The Autonomy Paradox: Six Things We Should Consider About Autonomous Cars

Future of Transportation

Autonomous driving technology has exploded onto the scene at startling speed. In just a handful of years, we’ve moved from some basic electronic control systems like blind spot warning and lane keep assist, to Tesla’s autopilot.

It’s capable of fully controlling the car for brief periods of time. Albeit with sometimes uncertain results, as a well-publicized recent crash shows.

Advancing Automation

The next step in this technological revolution is something the Society of Automotive Engineers calls Level 4 (or “L4”) automation. This is where the car is fully autonomous and may not have controls for human passengers. When we will see fully autonomous cars on the road in private hands is uncertain. Google has been testing an L4 car for some time, but their autonomous car is merely a prototype. Ford Motor Company announced plans on August 16th to release a fully autonomous car by 2021, but only for ride sharing fleets. Self-driving cars are not even street legal in most states. However, that hasn’t stopped some U.S. states from granting autonomous testing privileges.

The brightest-eyed optimists insist fully autonomous cars for the public are just around the corner. Other industry experts argue we are still a decade or more away.

Whether fully autonomous cars arrive next year or in another generation, I continue to have deep misgivings about the technology and its impact on society. Besides simply ruing the day I can no longer pilot my own car, I see six fundamental issues that must be addressed before autonomous vehicles are a realistic alternative to traditional driving.

Ford has been testing autonomous vehicles for more than 10 years, and offers a broad portfolio of available semi-autonomous technologies on vehicles globally. Ford expanded testing of its Fusion Hybrid Autonomous Research Vehicle, with cameras, radar, LiDAR sensors and real-time 3D mapping technology. Photo: Ford Motor Company.

Ford has been testing autonomous vehicles for more than 10 years. Ford’s Fusion Hybrid Autonomous Research Vehicle includes cameras, radar, LiDAR sensors, and real-time 3D mapping technology. Photo: Ford Motor Company.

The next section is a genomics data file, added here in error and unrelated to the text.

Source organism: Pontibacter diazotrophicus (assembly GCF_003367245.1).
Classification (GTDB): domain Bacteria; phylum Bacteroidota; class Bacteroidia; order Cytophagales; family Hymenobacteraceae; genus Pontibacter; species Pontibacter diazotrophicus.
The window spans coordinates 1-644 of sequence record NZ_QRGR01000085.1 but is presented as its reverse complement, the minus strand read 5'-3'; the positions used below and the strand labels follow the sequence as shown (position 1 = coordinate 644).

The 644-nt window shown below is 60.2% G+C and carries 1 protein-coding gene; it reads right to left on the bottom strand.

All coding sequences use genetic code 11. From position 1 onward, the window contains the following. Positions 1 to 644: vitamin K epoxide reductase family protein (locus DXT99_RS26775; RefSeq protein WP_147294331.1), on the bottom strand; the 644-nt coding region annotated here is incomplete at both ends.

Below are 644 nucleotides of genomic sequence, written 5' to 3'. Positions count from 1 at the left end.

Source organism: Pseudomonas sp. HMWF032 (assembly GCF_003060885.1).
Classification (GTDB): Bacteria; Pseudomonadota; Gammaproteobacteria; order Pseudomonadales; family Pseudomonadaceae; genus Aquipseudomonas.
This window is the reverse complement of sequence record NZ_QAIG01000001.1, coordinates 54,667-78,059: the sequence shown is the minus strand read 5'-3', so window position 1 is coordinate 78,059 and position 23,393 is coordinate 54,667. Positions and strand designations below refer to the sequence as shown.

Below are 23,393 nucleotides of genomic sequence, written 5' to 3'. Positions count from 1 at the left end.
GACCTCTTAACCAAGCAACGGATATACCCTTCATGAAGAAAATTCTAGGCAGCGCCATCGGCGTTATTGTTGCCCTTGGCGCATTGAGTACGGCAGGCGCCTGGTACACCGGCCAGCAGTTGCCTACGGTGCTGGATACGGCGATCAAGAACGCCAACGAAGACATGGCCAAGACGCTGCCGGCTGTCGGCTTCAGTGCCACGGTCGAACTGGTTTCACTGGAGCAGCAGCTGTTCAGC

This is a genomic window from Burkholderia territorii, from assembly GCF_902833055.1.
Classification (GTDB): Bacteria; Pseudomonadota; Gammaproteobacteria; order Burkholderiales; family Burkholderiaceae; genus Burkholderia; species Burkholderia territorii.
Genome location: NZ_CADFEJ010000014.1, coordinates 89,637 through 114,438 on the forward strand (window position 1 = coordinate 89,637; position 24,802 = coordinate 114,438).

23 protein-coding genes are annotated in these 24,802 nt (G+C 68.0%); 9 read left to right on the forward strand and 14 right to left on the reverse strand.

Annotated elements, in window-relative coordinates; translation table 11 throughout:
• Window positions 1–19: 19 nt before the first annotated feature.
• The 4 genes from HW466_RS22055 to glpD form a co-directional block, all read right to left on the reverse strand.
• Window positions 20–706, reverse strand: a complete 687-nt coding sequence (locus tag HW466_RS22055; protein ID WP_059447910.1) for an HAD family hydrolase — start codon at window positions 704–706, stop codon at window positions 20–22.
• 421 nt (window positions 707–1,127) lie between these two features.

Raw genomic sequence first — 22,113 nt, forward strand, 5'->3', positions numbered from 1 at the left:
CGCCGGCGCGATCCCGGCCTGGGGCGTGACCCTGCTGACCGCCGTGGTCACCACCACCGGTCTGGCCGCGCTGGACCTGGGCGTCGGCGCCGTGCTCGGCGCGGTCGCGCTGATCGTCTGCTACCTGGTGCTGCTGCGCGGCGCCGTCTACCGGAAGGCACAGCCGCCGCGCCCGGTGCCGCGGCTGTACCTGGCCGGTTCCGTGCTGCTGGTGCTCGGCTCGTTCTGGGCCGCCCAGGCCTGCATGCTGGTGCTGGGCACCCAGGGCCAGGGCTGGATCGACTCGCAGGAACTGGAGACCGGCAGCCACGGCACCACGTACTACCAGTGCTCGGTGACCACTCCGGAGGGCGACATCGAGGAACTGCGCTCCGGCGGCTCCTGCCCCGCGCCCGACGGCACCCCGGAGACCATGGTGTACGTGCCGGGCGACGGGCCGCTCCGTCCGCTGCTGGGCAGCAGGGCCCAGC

#1 Insurance Liability

Autonomous cars open up a Pandora’s Box of liability and insurance issues that have yet to be solved. There is no certainty at this point who will be liable if a fully autonomous vehicle crashes. Imagine the complexity of trying to determine liability when a fully autonomous car, one driven by a human, and one with only partly autonomous features collide? Did the robot car fail or was the human driver clueless and distracted?

#2 Urban Versus Rural Needs

The vision of driverless cars makes the most sense in dense urban areas that involve many short, predictable trips. In rural areas, things get more complex. Without some form of human control, I find it hard to imagine farmers will be able to easily navigate their fields. How will rural mail carriers make multiple stops at poorly marked mail boxes?

Oh, I forgot, we’ll eliminate mail delivery with drones.

Uber proposes they can replace car ownership. However, it may be slow or uneconomical in low-density rural areas, meaning a large swath of the population could be denied access to an entire form of transportation.

# 3 Practicality & Flexibility

The usual Utopian vision of shared robot pods that drop us at the door of our meeting downtown sounds nice. Yet, many car trips are a bit more complicated in our more common suburban existence. How do you take the kids to school and negotiate the drop-off line in an autonomous car? Can an autonomous Uber easily (and inexpensively) accommodate a sudden side trip to the grocery store when I get a text from my wife asking me to pick up milk on the way home?